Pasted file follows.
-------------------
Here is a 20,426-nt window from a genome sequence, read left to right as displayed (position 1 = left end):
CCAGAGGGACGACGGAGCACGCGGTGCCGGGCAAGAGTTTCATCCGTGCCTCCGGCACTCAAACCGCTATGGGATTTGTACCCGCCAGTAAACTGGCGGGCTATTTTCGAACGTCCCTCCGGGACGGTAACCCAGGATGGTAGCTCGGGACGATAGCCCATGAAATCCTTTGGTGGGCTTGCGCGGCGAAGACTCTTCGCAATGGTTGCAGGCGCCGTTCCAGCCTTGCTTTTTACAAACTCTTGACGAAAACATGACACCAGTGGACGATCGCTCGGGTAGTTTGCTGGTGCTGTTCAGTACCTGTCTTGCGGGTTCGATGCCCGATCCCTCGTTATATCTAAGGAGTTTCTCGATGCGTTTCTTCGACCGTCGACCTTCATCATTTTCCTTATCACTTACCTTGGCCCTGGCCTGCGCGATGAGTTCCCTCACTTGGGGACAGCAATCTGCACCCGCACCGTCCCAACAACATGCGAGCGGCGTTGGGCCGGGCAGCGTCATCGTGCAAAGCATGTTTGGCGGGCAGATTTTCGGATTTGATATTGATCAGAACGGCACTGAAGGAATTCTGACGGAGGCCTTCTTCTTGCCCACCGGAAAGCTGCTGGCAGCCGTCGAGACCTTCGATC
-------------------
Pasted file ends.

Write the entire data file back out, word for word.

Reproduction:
Here is a 20,426-nt window from a genome sequence, read left to right as displayed (position 1 = left end):
CCAGAGGGACGACGGAGCACGCGGTGCCGGGCAAGAGTTTCATCCGTGCCTCCGGCACTCAAACCGCTATGGGATTTGTACCCGCCAGTAAACTGGCGGGCTATTTTCGAACGTCCCTCCGGGACGGTAACCCAGGATGGTAGCTCGGGACGATAGCCCATGAAATCCTTTGGTGGGCTTGCGCGGCGAAGACTCTTCGCAATGGTTGCAGGCGCCGTTCCAGCCTTGCTTTTTACAAACTCTTGACGAAAACATGACACCAGTGGACGATCGCTCGGGTAGTTTGCTGGTGCTGTTCAGTACCTGTCTTGCGGGTTCGATGCCCGATCCCTCGTTATATCTAAGGAGTTTCTCGATGCGTTTCTTCGACCGTCGACCTTCATCATTTTCCTTATCACTTACCTTGGCCCTGGCCTGCGCGATGAGTTCCCTCACTTGGGGACAGCAATCTGCACCCGCACCGTCCCAACAACATGCGAGCGGCGTTGGGCCGGGCAGCGTCATCGTGCAAAGCATGTTTGGCGGGCAGATTTTCGGATTTGATATTGATCAGAACGGCACTGAAGGAATTCTGACGGAGGCCTTCTTCTTGCCCACCGGAAAGCTGCTGGCAGCCGTCGAGACCTTCGATC